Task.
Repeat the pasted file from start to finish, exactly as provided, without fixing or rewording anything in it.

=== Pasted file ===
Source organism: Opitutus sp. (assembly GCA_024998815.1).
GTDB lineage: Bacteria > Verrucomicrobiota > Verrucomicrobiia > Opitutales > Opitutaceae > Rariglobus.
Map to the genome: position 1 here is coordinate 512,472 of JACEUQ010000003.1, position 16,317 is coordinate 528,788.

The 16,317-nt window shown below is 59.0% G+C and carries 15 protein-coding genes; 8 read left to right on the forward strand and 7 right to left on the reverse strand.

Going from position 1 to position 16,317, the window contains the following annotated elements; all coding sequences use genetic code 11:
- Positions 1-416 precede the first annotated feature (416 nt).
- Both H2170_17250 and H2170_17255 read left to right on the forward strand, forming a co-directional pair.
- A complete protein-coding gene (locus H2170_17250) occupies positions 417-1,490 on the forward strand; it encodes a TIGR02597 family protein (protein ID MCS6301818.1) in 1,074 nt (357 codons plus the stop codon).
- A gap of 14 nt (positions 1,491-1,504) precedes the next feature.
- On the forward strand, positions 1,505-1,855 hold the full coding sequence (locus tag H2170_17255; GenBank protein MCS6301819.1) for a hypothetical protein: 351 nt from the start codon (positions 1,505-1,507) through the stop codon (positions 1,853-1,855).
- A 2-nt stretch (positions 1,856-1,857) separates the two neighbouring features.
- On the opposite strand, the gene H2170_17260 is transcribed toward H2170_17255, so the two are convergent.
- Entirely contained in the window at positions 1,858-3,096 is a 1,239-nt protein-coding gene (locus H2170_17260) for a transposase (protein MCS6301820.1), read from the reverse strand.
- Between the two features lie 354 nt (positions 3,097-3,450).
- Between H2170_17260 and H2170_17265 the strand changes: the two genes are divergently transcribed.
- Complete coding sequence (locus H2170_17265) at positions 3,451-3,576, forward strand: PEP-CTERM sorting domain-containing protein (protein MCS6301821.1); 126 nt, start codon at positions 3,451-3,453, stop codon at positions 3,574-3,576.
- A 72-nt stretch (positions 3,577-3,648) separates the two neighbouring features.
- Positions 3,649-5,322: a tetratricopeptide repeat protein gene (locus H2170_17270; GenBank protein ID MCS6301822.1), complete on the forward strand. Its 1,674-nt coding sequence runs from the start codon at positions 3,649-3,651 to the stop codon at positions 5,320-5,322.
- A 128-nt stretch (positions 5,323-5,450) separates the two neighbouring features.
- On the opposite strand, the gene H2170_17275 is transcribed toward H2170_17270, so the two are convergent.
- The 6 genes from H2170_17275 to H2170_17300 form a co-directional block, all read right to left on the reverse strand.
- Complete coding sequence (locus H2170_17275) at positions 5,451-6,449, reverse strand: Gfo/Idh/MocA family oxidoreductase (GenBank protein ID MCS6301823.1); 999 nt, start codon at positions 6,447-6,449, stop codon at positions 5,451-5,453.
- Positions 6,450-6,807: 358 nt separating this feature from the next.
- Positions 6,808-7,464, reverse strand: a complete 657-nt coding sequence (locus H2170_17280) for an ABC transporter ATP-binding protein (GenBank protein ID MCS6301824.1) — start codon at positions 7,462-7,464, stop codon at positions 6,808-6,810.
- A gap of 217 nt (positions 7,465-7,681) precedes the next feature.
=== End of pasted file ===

Source organism: Opitutus sp. (assembly GCA_024998815.1).
GTDB lineage: Bacteria > Verrucomicrobiota > Verrucomicrobiia > Opitutales > Opitutaceae > Rariglobus.
Map to the genome: position 1 here is coordinate 512,472 of JACEUQ010000003.1, position 16,317 is coordinate 528,788.

The 16,317-nt window shown below is 59.0% G+C and carries 15 protein-coding genes; 8 read left to right on the forward strand and 7 right to left on the reverse strand.

Going from position 1 to position 16,317, the window contains the following annotated elements; all coding sequences use genetic code 11:
- Positions 1-416 precede the first annotated feature (416 nt).
- Both H2170_17250 and H2170_17255 read left to right on the forward strand, forming a co-directional pair.
- A complete protein-coding gene (locus H2170_17250) occupies positions 417-1,490 on the forward strand; it encodes a TIGR02597 family protein (protein ID MCS6301818.1) in 1,074 nt (357 codons plus the stop codon).
- A gap of 14 nt (positions 1,491-1,504) precedes the next feature.
- On the forward strand, positions 1,505-1,855 hold the full coding sequence (locus tag H2170_17255; GenBank protein MCS6301819.1) for a hypothetical protein: 351 nt from the start codon (positions 1,505-1,507) through the stop codon (positions 1,853-1,855).
- A 2-nt stretch (positions 1,856-1,857) separates the two neighbouring features.
- On the opposite strand, the gene H2170_17260 is transcribed toward H2170_17255, so the two are convergent.
- Entirely contained in the window at positions 1,858-3,096 is a 1,239-nt protein-coding gene (locus H2170_17260) for a transposase (protein MCS6301820.1), read from the reverse strand.
- Between the two features lie 354 nt (positions 3,097-3,450).
- Between H2170_17260 and H2170_17265 the strand changes: the two genes are divergently transcribed.
- Complete coding sequence (locus H2170_17265) at positions 3,451-3,576, forward strand: PEP-CTERM sorting domain-containing protein (protein MCS6301821.1); 126 nt, start codon at positions 3,451-3,453, stop codon at positions 3,574-3,576.
- A 72-nt stretch (positions 3,577-3,648) separates the two neighbouring features.
- Positions 3,649-5,322: a tetratricopeptide repeat protein gene (locus H2170_17270; GenBank protein ID MCS6301822.1), complete on the forward strand. Its 1,674-nt coding sequence runs from the start codon at positions 3,649-3,651 to the stop codon at positions 5,320-5,322.
- A 128-nt stretch (positions 5,323-5,450) separates the two neighbouring features.
- On the opposite strand, the gene H2170_17275 is transcribed toward H2170_17270, so the two are convergent.
- The 6 genes from H2170_17275 to H2170_17300 form a co-directional block, all read right to left on the reverse strand.
- Complete coding sequence (locus H2170_17275) at positions 5,451-6,449, reverse strand: Gfo/Idh/MocA family oxidoreductase (GenBank protein ID MCS6301823.1); 999 nt, start codon at positions 6,447-6,449, stop codon at positions 5,451-5,453.
- Positions 6,450-6,807: 358 nt separating this feature from the next.
- Positions 6,808-7,464, reverse strand: a complete 657-nt coding sequence (locus H2170_17280) for an ABC transporter ATP-binding protein (GenBank protein ID MCS6301824.1) — start codon at positions 7,462-7,464, stop codon at positions 6,808-6,810.
- A gap of 217 nt (positions 7,465-7,681) precedes the next feature.